This is a commentary upon and expansion past the worries I expressed about 6 weeks ago.

I tend to be a very anxious person. It’s obvious enough if you know me in my day-to-day life, or if you catch me in the middle of an anxiety flare-up. Generally, as a writer, I’ve tried to keep my readers on the up-and-up as to the fact that I worry about things that no one else worries about, so that they can take my own concerns with a grain of salt and not as gospel. I am highly intelligent, but I also live with hypersensitivity, on a number of levels. My attention to detail is likely one of the reasons why I’ve been good at beading, and at writing. I wouldn’t be surprised if my hypersensitivity and attention to detail — not to mention my overuse of caution — are highly related. Right now, though, that’s speculation.

But it does show that maybe I’d be good as a Jeweler. Or, as I see below, possibly a librarian specializing in Intellectual Property law document retrieval.

I’ve gotten reassurance from a third party, that my work with glass beads is likely not going to harm me or anyone else (over the age of 14) unless the beads are ground up and ingested, or similar. The risk is also less if the beads are not in direct contact with skin. At 14 and under, the danger may be more one of blatant and obvious misuse (like putting beads up one’s nose). Because this person has been through training for handling hazardous materials (albeit not recently), I feel I can trust her insight.

For about the past year, I had been pulling away from the beadwork for multiple reasons, some of which are personal (a health scare from last year which may be completely unrelated) and likely all of which, are psychological in nature. I showed a bunch of my work to a visitor recently, and the obvious question — I realize I’m projecting onto them — is, “why aren’t you selling? You make beautiful work!”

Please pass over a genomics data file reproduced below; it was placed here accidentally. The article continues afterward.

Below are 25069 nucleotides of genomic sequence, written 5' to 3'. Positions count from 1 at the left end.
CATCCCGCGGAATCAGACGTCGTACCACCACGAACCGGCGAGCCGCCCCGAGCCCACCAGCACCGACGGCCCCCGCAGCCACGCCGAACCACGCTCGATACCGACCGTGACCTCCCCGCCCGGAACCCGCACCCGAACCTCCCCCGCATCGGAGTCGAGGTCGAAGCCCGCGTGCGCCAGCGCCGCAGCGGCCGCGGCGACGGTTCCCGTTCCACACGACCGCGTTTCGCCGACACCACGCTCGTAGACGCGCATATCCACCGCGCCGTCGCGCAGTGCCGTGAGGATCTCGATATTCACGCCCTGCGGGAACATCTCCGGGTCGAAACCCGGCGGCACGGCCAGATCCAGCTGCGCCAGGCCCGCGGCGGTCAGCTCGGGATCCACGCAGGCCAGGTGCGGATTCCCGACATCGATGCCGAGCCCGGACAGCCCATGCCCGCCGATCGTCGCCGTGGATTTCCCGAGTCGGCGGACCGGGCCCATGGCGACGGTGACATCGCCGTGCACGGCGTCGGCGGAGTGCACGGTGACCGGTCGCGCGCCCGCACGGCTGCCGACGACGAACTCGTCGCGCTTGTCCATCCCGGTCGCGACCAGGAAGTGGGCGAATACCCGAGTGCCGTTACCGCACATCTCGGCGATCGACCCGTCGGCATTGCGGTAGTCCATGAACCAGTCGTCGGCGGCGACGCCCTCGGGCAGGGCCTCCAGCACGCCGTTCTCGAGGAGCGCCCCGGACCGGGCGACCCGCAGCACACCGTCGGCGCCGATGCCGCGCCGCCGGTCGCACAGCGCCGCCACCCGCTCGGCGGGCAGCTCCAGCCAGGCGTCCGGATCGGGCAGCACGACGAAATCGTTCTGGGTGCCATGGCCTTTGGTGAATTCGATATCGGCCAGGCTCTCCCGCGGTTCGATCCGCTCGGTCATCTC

The answer to that question relates back to anxiety. Anxiety about pretty much, everything. I mean, I’m still trying to break out of quarantining my mail.

I did look up the Seller’s Manual on Etsy, which reassured me that they take care of interstate taxes, secure payment portals, and VAT fees (VAT fees, or “Value Added Taxes,” are for international sales). Etsy also takes 10% to 25% of your sale, depending on whether you use advertisements with them. That’s not ideal, and it definitely isn’t great if you signed on when they were taking much less, and came to depend on that rate. But they are definitely providing a (large) service in taking responsibility for fulfilling interstate taxes, which are otherwise a significant barrier to selling anything across State lines. They are essentially, that is, acting as an online boutique.

And now that I know I am presently a hobbyist and not a business (until I start making a profit), that clarifies things. I have the back-up Business knowledge if I grow into a business…but I’m not there, yet.

And maybe I should keep my old papers from my Business classes.